Sunday, June 20, 2010

The Duncan boys

Duncans, originally uploaded by Tom Sawyer Photography.

On this Father's Day, I am grateful God made me a dad.

Saturday, June 19, 2010

Wayne Grudem's Systematic Theology

Wayne Grudem has written what I consider to be the best Systematic Theology available for today's church. Evidently, some believers in the UK feel the same. Enjoy!

Friday, June 18, 2010

Evan Duncan's first wedding video

Lauren Harper & Adam Barger | Wedding Teaser from Evan Duncan on Vimeo.

The Truth is Uglier Than We Think, God is More Beautiful Than we Realize

My friend, David Wayne, the Jollyblogger who is also a pastor in Maryland, is fighting cancer. Maryanne and I know David from our time in Florida when we served with the Fellowship of Christian Athletes. David, in this post, is reflecting on his friend, Michael Spencer, and Michael's recent death. David's words challenge our views about death and dying. Somehow, we evangelicals end up with magical views. We somehow think that perhaps God owes us something - an "easy" death. But David reminds us that we live in a fallen world. This blog from David is so good, that I thought I'd just go ahead and re-post it here.


I've finally found something I feel strongly enough about to write on.

Denise Spencer wrote a post a couple of days ago about Michael Spencer's last days and the upshot of it was that his last days were ugly and painful. His last days were not the peaceful beatific kinds of days we often hear about of Christians who pass into heaven peacefully with visions of angels and loved ones. In fact, nearly from the time he was diagnosed till his passing he never had a good day.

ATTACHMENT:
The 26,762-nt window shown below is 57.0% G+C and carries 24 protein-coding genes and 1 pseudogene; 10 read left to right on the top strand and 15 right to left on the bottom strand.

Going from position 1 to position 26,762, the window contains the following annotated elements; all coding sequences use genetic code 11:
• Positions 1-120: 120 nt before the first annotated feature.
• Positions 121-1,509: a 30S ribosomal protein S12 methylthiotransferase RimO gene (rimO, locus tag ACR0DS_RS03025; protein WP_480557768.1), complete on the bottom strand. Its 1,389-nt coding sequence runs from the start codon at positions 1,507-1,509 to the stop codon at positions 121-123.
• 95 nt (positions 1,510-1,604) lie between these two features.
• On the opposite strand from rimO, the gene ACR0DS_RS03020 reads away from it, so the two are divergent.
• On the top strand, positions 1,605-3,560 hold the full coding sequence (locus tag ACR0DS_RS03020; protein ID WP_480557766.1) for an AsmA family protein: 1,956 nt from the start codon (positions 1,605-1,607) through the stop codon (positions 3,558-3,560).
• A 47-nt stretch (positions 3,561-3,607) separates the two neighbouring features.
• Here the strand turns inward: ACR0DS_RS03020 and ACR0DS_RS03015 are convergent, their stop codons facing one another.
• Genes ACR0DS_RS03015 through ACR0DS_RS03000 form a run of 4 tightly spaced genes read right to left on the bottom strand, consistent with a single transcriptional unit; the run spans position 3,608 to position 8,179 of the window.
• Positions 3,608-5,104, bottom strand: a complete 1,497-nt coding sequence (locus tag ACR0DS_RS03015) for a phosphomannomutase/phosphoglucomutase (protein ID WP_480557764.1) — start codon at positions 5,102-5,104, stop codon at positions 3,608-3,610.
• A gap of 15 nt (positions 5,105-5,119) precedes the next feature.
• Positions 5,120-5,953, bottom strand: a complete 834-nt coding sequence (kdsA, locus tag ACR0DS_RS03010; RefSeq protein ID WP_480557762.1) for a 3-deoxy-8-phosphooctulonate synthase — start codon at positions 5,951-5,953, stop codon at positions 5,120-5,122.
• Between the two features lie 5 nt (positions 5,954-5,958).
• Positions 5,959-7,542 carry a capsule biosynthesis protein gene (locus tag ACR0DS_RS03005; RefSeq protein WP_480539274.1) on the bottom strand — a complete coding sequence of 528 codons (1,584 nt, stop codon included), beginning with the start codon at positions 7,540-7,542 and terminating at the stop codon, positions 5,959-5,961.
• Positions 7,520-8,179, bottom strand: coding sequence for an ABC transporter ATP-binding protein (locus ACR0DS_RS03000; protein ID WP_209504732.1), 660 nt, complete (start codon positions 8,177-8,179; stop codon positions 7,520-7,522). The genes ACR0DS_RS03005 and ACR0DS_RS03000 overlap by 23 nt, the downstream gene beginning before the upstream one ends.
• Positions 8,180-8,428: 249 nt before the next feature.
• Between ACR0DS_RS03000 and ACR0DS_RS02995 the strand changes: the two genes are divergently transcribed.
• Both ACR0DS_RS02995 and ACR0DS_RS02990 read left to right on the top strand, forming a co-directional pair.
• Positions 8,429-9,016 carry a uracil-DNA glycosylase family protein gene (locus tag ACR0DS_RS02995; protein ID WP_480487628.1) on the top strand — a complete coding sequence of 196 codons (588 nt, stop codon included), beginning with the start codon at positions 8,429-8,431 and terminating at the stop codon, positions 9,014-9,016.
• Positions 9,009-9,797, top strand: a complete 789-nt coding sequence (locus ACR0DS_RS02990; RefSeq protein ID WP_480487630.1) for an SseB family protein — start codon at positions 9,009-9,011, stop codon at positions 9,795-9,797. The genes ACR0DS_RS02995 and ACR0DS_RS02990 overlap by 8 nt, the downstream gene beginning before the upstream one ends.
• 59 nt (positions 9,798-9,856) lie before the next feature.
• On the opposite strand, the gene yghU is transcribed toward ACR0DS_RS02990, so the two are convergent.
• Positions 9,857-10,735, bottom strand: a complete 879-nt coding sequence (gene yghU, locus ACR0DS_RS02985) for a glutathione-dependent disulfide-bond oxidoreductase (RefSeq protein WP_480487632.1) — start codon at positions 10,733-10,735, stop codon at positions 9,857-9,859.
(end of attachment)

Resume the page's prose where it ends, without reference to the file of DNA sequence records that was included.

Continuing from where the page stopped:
Denise begins her story with excerpts from several death stories she had collected where people had a kind of beatific death and how she is so tired of them because she and Michael had nothing of the kind. Here's a summary:

Where were the visions? The angels? The heavenly music soundtrack? Michael fought a hard fight and he died a hard death. And that was that.

She shares her hopes that Michael would have had a respite and her subsequent anger at God over the whole thing. It's hard to read, and yet essential to read.

I left a comment over that was started growing into one of those blog comments that is longer than the post, so I cut it a bit short and decided I would come and finish it up over here.

Denise's story opened the floodgates on many thoughts and emotions I have had over the last year and a half, thoughts that may be appropriate to share now. If you read the "death stories" that Denise has collected, then read Michael's story and then read some of the comments on that post from palliative care nurses you will see that these stories of the blessed death that we like to float in Christian circles are a tiny minority.

Indeed I have seen and heard of a few myself. My stepfather's death was relatively peaceful and I and my family were with him at the time. He had been sedated and in the middle of the night started a breathing pattern that my mom recognized as the death rattles and she called us all in. His death rattles were relatively short and he seemed to pass away peacefully. I recently heard of a friend who died who was sedated, woke up and said "he's here" and then went to sleep and passed very quickly.